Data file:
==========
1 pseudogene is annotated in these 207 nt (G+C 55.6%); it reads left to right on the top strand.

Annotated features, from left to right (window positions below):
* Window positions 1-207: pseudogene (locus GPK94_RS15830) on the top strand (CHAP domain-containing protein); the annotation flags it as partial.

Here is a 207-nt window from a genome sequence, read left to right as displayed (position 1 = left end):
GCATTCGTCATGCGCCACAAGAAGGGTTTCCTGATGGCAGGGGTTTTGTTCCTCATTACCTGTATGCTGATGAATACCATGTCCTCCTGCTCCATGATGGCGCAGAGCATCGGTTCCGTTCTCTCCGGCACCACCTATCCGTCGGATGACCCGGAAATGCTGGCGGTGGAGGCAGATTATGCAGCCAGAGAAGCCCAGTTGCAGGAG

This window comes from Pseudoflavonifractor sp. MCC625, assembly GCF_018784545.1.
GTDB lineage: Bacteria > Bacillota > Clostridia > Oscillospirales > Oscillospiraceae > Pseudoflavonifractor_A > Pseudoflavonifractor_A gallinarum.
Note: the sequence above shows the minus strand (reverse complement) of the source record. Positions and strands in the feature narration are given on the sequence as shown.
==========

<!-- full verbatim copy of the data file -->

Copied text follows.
1 pseudogene is annotated in these 207 nt (G+C 55.6%); it reads left to right on the top strand.

Annotated features, from left to right (window positions below):
* Window positions 1-207: pseudogene (locus GPK94_RS15830) on the top strand (CHAP domain-containing protein); the annotation flags it as partial.

Here is a 207-nt window from a genome sequence, read left to right as displayed (position 1 = left end):
GCATTCGTCATGCGCCACAAGAAGGGTTTCCTGATGGCAGGGGTTTTGTTCCTCATTACCTGTATGCTGATGAATACCATGTCCTCCTGCTCCATGATGGCGCAGAGCATCGGTTCCGTTCTCTCCGGCACCACCTATCCGTCGGATGACCCGGAAATGCTGGCGGTGGAGGCAGATTATGCAGCCAGAGAAGCCCAGTTGCAGGAG

This window comes from Pseudoflavonifractor sp. MCC625, assembly GCF_018784545.1.
GTDB lineage: Bacteria > Bacillota > Clostridia > Oscillospirales > Oscillospiraceae > Pseudoflavonifractor_A > Pseudoflavonifractor_A gallinarum.
Note: the sequence above shows the minus strand (reverse complement) of the source record. Positions and strands in the feature narration are given on the sequence as shown.